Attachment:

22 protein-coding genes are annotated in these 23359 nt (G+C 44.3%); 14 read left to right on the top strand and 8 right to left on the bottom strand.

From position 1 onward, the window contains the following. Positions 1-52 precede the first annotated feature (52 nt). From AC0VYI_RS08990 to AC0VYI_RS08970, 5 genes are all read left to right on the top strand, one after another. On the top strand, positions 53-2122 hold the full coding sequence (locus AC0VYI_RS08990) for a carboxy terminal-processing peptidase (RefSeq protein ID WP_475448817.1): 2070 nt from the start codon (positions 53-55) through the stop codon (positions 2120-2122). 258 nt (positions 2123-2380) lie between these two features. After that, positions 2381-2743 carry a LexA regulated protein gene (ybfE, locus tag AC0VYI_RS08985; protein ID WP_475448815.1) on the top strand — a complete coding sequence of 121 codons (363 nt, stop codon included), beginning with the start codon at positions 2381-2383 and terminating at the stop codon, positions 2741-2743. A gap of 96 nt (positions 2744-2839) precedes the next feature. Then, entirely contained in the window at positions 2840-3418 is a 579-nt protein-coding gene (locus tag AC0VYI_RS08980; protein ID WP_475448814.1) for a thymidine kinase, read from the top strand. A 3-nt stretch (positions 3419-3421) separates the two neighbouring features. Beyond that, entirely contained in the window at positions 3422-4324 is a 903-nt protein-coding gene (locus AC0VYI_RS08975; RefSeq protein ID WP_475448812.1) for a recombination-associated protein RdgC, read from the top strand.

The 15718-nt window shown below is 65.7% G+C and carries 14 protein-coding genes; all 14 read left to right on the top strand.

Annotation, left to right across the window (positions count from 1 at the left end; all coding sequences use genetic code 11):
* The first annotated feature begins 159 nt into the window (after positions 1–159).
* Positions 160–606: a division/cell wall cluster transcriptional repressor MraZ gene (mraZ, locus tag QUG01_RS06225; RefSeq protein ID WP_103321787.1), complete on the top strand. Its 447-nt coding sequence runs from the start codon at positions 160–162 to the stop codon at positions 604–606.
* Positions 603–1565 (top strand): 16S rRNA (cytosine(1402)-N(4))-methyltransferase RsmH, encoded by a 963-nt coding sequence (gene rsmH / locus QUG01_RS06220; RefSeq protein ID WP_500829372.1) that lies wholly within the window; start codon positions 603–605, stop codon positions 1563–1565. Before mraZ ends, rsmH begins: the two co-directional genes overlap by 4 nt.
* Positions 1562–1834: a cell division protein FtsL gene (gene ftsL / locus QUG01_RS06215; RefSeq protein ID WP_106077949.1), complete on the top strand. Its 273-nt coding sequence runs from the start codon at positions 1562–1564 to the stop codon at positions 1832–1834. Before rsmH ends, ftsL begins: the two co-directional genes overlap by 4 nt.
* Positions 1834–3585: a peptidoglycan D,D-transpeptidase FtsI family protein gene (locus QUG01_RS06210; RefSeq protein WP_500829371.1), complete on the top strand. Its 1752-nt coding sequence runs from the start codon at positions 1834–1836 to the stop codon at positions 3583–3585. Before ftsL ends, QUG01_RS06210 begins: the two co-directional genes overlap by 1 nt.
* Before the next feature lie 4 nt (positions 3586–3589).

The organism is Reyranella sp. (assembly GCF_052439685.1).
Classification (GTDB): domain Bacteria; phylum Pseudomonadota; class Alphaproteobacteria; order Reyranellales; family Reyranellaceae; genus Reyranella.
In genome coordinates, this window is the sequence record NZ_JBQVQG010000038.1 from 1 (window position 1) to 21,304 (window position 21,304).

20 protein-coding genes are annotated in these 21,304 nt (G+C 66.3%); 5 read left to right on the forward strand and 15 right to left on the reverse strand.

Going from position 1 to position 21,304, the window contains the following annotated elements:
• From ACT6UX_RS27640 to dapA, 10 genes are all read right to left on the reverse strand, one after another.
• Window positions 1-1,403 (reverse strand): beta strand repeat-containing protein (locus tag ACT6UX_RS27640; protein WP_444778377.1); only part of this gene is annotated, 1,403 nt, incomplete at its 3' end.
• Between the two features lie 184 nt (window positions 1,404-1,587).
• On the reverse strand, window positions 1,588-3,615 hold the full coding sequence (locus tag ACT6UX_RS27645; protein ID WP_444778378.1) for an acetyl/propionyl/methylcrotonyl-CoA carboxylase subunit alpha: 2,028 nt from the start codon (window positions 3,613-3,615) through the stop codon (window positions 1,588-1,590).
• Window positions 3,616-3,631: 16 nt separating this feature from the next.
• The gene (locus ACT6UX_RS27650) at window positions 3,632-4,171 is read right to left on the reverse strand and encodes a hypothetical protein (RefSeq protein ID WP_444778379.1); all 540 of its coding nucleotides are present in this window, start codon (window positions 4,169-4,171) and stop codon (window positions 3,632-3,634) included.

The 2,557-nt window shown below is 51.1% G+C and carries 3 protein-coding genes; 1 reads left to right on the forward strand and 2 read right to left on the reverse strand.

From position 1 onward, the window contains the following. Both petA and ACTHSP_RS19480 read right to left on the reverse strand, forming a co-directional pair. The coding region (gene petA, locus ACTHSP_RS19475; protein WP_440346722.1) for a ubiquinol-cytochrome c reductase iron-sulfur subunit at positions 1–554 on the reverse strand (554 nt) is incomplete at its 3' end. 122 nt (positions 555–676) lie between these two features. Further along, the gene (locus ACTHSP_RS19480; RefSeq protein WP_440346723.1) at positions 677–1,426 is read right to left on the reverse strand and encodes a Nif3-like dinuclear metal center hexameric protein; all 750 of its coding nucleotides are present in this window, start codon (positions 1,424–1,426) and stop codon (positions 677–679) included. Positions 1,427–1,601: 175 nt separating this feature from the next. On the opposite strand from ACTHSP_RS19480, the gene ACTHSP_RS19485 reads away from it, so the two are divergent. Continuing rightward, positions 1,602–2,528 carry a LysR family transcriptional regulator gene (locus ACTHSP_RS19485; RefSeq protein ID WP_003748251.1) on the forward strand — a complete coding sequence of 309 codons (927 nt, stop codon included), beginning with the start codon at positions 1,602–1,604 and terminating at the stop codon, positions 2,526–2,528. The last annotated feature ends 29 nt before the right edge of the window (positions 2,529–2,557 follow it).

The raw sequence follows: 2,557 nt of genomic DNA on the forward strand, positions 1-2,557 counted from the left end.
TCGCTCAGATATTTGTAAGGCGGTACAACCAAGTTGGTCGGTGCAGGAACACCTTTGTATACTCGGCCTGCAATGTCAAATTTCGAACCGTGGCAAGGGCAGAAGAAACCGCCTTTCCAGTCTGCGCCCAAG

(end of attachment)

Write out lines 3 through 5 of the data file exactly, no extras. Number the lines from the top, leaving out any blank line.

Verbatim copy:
The 15718-nt window shown below is 65.7% G+C and carries 14 protein-coding genes; all 14 read left to right on the top strand.

Annotation, left to right across the window (positions count from 1 at the left end; all coding sequences use genetic code 11):
* The first annotated feature begins 159 nt into the window (after positions 1–159).